Is Blu-Ray Dead Already? Not So Fast Yet
Ever since the Neil Young Archives were announced as being available only on Blu-Ray, controversy has swirled. Even ardent, long time, die-hard supporters have been dismayed by the Blu-Ray technology choice.
The latest round of Blu-Ray fear and loathing was prompted by articles with provocative titles like "Is Blu-ray the new Laserdisc?" and "Blu-ray is dead - heckuva job, Sony!" by ZD Net's Robin Harris:
"Blu-ray is in a death spiral. 12 months from now Blu-ray will be a videophile niche, not a mass market product.
With only a 4% share of US movie disc sales and HD download capability arriving, the Blu-ray disc Association (BDA) is still smoking dope. Even $150 Blu-ray players won’t save it."
Industry expert Bill Hunt at Digital Bits does the smackdown:
"But let's get real here. Blu-ray is NOT dead. It's not close to death. It's not even remotely sick or ailing. Saying otherwise is simply a clever ploy to get a LOT of people to read your columns. Look folks, Blu-ray is still essentially a NEW format to most people. This is the format's FIRST YEAR of unopposed exposure to consumers - the first year it hasn't been embroiled in a bitter format dispute with HD-DVD. The standard DVD format didn't begin to really take off until well over a year after its Divx pay-per-view nemesis finally died. It's worth noting that my prediction has ALWAYS been that Blu-ray and DVD would co-exist for many years, and that Blu-ray would gradually increase its market share over time. If I had to guess, I think the mix a few years from now is going to be 50% DVD, 30-40% Blu-ray and some smaller percentage of downloading. Blu-ray isn't going to replace DVD, the single most successful format in the history of consumer electronics, and anyone who thinks otherwise is out to lunch. But Blu-ray's future is plenty bright, folks."
But it seems that Blu-Ray news gets even worse when Wilco says Save your money, don't buy our Blu-ray!. Don't, says the band, buy a new Blu-ray edition of its 2002 documentary "I Am Trying to Break Your Heart." The band released a statement saying:
"We're unsure as to the rationale for the release, given that the film was shot in beautiful grainy B&W and has a stereo-only audio track... there is, in our opinion, not much to be gained by spending the extra cash. It's your money... and in this case you should probably hang onto it."
In response to Wilco's pushback on Blu-Ray, Plexifilm co-founder Gary Hustwit says, the quality of the film is significantly greater in Blu-ray.
"If you've got a film that was shot on super-16mm, like the Wilco film, a high-definition transfer on Blu-ray disc is going to look better than a standard-definition transfer compressed to DVD. Watching the Blu-ray disc is the closest you can get to actually sitting in a theater and watching the original film.... But we want to release our films in the best available format, and Blu-ray is just better than DVD, period."
When news was announced last month that Amazon was taking Pre-Orders for The Archives Volume 1, reaction was pretty swift on a number of fronts. First, not only was Amazon.com listing a Blu-Ray version but a regular DVD version as well.
This alternate DVD offering seemed to ameliorate some of those alienated by what had been believed to be a Blu-Ray only option.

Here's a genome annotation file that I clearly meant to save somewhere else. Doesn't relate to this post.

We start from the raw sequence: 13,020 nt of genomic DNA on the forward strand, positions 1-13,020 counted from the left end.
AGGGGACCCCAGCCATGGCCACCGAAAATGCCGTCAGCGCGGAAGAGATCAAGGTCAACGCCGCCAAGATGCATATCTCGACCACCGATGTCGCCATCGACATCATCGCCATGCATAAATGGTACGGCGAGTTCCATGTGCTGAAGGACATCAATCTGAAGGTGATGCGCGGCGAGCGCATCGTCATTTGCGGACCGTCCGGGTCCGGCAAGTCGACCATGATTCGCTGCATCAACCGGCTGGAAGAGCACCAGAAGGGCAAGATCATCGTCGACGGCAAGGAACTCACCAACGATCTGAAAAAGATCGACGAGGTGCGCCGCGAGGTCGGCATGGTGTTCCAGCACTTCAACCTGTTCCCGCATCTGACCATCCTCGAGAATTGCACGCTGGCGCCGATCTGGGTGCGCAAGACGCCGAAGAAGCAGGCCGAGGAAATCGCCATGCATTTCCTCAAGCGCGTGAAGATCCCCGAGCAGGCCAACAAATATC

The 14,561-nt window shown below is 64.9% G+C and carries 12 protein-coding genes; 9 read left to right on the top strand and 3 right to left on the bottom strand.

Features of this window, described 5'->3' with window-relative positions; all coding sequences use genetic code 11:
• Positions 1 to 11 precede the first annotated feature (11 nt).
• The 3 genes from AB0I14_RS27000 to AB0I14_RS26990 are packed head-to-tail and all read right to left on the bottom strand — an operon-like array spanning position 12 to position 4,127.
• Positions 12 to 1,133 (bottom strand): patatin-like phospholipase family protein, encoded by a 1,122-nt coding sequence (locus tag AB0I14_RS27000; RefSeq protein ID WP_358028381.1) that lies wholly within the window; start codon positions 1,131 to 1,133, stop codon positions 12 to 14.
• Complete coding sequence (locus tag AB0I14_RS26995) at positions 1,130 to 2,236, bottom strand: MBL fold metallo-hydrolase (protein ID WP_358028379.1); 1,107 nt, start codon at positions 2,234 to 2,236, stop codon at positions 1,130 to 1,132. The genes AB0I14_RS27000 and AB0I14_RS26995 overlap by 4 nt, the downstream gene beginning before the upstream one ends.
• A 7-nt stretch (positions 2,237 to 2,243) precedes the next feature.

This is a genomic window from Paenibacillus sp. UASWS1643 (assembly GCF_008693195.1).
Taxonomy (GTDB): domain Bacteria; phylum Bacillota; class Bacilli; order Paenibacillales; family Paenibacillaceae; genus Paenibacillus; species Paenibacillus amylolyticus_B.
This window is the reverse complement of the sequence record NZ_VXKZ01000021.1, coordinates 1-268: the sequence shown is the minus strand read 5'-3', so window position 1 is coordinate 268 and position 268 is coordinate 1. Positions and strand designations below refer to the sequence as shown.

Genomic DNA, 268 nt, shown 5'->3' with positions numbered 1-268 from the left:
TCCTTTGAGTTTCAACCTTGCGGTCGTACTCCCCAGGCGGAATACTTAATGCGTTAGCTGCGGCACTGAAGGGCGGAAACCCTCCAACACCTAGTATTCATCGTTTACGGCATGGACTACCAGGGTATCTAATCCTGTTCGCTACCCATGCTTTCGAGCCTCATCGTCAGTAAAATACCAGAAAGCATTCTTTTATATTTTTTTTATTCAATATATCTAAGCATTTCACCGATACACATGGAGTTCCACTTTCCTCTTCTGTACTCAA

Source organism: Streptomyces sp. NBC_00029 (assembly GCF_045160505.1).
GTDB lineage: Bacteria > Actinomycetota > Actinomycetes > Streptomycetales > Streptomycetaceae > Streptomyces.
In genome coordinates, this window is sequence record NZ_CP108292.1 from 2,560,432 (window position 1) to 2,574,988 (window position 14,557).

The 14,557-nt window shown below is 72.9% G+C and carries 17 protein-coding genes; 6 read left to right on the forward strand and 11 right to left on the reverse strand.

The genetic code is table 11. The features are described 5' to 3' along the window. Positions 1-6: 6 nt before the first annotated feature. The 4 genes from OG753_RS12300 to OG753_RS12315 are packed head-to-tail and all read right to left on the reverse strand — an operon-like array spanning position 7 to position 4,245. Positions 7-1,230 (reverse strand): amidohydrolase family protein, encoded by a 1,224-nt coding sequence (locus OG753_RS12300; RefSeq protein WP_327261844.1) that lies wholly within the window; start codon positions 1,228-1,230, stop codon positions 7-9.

Naturally, all this Blu-Ray stuff causes confusion as eddy ecco asked:
I was wonderin'----would any of you know--can you play a blu Ray disc on a regular DVD until one gets a Blu-Ray machine?
The short answer is no. Here's a more detailed answer:
"All Blu-ray players are backward compatible to play DVDs. The Sony PS3 is considered to be the best BD player and it also has an ethernet port for Internet connection. In addition, the Sony PS3 is continually having updates, which are downloadable from the Internet for free. Many other players don't have this ability and are stuck with whatever firmware ships with the player.
Connecting to the Internet with the Archives Blu-ray set enables the owner to download (for free) new content whenever Neil makes it available. This could be music and video downloads, more archival materials, tour info and special offers.
The regular DVD edition is interactive as much as the Fillmore or Massey Hall DVDS were.
The major differences between the BD and DVD archive editions are that the BD version has 24/192 audio, a HD picture (which means EVERYTHING looks better), the ability to navigate thru the archives while the music plays, Blu-ray style pop up menus and advanced navigation.
But there still remains considerable confusion over the Blu-Ray format and what fans (and everyone else) who is hard pressed in these financially challenging times should do when considering purchases ranging towards $1,000 for Volume 1, a player, and other system upgrades necessary to take advantage of the format. Doug comments here and here with some helpful advice on considering the Blu-Ray format.
So what are you thinking of doing when The Archives is released?
As for us here at Thrasher's Wheat? From everything that we've read, it would seem that the Sony PlayStation is the way to go because of the internet connectivity. We've been doing some Blu-ray research and found this Amazon page helpful in comparing various players' specifications.
But what ever we do, we'll probably wait until we actually see that the Archives has been released seeing as how we have gotten a little excited and hopeful over the years only to be a bit surprised when the release was delayed.
OTOH, just maybe The Archives will be released before Time Fades Away afterall???
But hey, when we see Neil next month, thinking about the Archives will probably be the last thing on our minds.
- Archives Q & A Session is Now Open
- The Archives: Burned with Both Feet on the Ground
- The Archives Turns Fans Blu